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					                                                                                                    The Eurasia Center
                                                                                         1800 Connecticut Avenue NW
                                                                                               Washington, DC 20009
                                                                                                    www.eurasiacenter.org
                                                                                            Email: Eurasiacenter1@cs.com


                                     Romania: Economic Overview
The Path to EU Accession:
Following the 22 December 1989 overthrow and execution of Romanian
dictator, Nicolae Ceausescu, Romania was ruled by former Communists until
1996. NATO accession in 2004 and the beginning of EU accession process in
1993 were important mileposts in Romania’s transition from Soviet rule.
Positive Indicators:
 In the first quarter of 2006, Romania’s GDP saw a real growth of 6.9%
  and is forecast to continue growing around 5% in coming years.1
 Construction, agriculture, and consumer goods sectors have been behind
  the strong real GDP growth.2




                                                                                                                         3

 Romania, along with Bulgaria, is scheduled to enter the European Union
       in January 2007. This has been the primary reason for much of the
       changes being made in Romania and will also result in many more
       positive economic changes and growth after accession. In June 2006, EU
       enlargement commissioner Ollie Rehn said that Romania must strengthen




1
    The Economist Country Briefings: Romania, (http://www.economist.com/countries/Romania/profile.cfm?folder=Profile-Forecast)
2
    Ibid.
3
    World Bank, Romania at a Glance, August 25, 2005 (http://devdata.worldbank.org/AAG/rom_aag.pdf)
     anti-corruption and anti-organized crime efforts in order to create the
     business environment necessary for accession to the EU.4

Economic Structure:
    Construction, agriculture, and consumer goods sectors have been behind
     the strong real GDP growth.5
    The European Union has provided a strong market for Romanian exports
     (67% in 2005)6 and helped Romania come out of a three year recession
     in 2000.7

Political Considerations:
 Romania has a Senate and Chamber of Deputies.              All members are
     elected for 4-year terms by proportional vote based on party, except for
     the president and mayors. The center-right alliance of the National
     Liberal Party/Democratic Party and the Social Democratic Party each won
     roughly half of the seats in the House of Deputies in November 2004. A
     majority was created with the alliance of National Liberal Party, the
     Democratic Party, the Hungarian Democratic Union of Romania, the
     Conservative Party and ethnic minority parties.8

Attractions:
    Currency disinflation: Romania was confident enough in the disinflation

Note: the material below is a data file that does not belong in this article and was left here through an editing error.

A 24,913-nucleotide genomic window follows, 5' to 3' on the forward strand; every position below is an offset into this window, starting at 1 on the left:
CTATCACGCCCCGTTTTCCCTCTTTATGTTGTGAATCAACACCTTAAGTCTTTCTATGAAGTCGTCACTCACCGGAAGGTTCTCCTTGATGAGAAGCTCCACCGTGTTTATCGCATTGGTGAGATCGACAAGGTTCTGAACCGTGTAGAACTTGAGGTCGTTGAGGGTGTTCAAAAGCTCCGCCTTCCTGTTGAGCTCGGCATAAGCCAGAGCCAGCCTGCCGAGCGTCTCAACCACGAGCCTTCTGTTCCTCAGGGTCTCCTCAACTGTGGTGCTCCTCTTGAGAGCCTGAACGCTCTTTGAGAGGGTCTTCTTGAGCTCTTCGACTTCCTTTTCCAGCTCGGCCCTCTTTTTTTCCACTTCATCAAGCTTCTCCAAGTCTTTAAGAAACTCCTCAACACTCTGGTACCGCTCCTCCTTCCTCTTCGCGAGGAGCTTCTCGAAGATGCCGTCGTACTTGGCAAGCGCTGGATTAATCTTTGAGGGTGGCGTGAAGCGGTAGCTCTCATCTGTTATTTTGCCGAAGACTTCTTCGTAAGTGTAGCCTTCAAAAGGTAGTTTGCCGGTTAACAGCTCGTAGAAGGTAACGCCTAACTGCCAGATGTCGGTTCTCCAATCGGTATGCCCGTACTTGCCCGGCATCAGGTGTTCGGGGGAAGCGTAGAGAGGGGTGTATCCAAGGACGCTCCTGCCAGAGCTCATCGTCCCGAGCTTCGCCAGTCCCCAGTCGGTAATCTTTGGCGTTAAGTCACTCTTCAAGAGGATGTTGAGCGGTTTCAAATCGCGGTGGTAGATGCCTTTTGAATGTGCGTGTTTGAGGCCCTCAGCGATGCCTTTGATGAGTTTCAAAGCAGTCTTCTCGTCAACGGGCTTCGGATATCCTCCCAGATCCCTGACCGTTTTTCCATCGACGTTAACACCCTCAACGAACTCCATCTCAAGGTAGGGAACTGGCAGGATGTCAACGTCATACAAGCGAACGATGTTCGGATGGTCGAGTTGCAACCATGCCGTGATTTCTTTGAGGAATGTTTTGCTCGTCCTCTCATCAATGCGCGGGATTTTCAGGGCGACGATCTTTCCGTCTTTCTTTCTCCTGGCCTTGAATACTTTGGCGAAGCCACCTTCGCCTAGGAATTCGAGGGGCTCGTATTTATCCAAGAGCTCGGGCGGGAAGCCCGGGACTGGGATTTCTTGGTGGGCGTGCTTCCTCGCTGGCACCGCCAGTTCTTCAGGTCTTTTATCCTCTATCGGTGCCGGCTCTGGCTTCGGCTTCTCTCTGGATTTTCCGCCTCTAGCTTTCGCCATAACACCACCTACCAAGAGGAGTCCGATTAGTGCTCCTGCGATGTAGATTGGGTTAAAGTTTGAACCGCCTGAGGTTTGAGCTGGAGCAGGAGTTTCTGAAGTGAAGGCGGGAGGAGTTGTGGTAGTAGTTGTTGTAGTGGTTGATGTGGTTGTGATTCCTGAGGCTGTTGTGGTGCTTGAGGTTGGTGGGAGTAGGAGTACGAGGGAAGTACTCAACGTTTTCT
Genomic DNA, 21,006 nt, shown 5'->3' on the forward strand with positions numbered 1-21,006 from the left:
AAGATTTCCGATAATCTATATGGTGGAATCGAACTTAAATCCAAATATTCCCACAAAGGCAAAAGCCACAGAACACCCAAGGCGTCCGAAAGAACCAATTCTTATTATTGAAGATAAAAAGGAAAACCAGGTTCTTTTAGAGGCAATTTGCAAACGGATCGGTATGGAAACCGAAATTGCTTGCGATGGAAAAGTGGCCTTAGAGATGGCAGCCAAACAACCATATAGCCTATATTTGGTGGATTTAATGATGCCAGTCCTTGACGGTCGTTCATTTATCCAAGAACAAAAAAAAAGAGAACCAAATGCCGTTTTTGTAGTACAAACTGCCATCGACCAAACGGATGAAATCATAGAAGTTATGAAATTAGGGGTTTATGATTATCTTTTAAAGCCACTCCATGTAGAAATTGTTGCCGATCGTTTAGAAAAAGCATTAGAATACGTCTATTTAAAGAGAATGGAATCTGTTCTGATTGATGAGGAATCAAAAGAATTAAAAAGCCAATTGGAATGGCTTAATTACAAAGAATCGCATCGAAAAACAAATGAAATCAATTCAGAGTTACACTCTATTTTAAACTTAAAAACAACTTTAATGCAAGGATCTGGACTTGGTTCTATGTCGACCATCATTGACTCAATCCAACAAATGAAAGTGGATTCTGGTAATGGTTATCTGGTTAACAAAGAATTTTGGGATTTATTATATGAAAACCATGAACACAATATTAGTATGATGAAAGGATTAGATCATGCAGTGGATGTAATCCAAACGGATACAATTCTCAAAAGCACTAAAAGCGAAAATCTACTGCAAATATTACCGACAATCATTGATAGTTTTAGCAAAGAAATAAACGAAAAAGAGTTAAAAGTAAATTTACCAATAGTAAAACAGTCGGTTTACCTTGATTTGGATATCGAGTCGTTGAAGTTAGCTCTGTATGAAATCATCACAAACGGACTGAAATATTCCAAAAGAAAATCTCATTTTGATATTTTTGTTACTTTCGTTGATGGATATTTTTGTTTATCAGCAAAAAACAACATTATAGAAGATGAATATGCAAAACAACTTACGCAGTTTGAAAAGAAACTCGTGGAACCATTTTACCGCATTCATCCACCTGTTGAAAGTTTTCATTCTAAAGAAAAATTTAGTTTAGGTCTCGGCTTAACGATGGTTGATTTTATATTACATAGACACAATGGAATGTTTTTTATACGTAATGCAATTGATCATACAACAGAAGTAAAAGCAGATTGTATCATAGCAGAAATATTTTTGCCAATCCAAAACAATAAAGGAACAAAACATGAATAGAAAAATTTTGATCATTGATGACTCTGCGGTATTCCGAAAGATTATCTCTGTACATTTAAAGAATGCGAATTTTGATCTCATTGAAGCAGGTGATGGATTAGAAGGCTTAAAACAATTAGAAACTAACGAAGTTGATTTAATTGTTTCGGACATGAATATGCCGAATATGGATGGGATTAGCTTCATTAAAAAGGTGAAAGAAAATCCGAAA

of its currency that it revalued its currency in 2005, making 10,000 lei
     worth 1 leu, the new Romanian currency.9
    Market Size: Romania is one of the largest markets in Eastern and
     Central Europe, with over 21 million inhabitants.10
    Tax Policy: Romania instituted a flat income and corporate tax of 16% in
     2005, which advocates argue encourages those already employed to work
     more and those without jobs to more actively seek work. Ultimately, the
     increased incentive, even at a lower tax rate, increases tax revenue while
     promoting economic activity.11

Troubled Spots:
 Tax Policy and Budget Deficit: The International Monetary Fund was
  concerned enough by Romania’s tax policies and budget deficit that a July
  2004 24-month standby agreement for $367 million collapsed.12
 Corruption: Corruption is a serious problem in Romania. According to
  Transparency International’s 2005 Corruption Perceptions Index, Romania
  scored a 3.0 out of 10, placing it 85th out of 158 places. A score of 10


4
  “Bulgaria and Romania to cooperate on EU integration,” Sofia Echo (http://www.sofiaecho.com/article/bulgaria-and-romania-to-co-operate-on-
eu-integration/id_16186/catid_68)
5
  Ibid.
6
  Ibid.
7
  CIA World Factbook, Romania (http://www.cia.gov/cia/publications/factbook/geos/ro.html)
8
  Romania, State Department Background Notes (http://www.state.gov/r/pa/ei/bgn/35722.htm)
9
  CIA World Factbook, Romania (http://www.cia.gov/cia/publications/factbook/geos/ro.html)
10
   Romanian Agency for Foreign Investment, Reasons to Invest
(http://www.arisinvest.ro/level1.asp?ID=198&LID=2)
11
   BBC, “East Europeans opt for flat-rate tax,” Jan. 7, 2005 (http://news.bbc.co.uk/2/hi/business/4155907.stm)
12
   CIA World Factbook, Romania (http://www.cia.gov/cia/publications/factbook/geos/ro.html)
     indicates no perception of corruption in a given country by business
     persons and country analysts.13


Acknowledgements:

Research and Data Development Provided by: Drew Beck, Research Assistant

Under the Supervision and Coordination of: Dr. Samuel Lee Hancock, CM, Executive Director




13
  Transparency International, 2005 Corruption Perceptions Index
(http://ww1.transparency.org/cpi/2005/cpi2005.sources.en.html)

				
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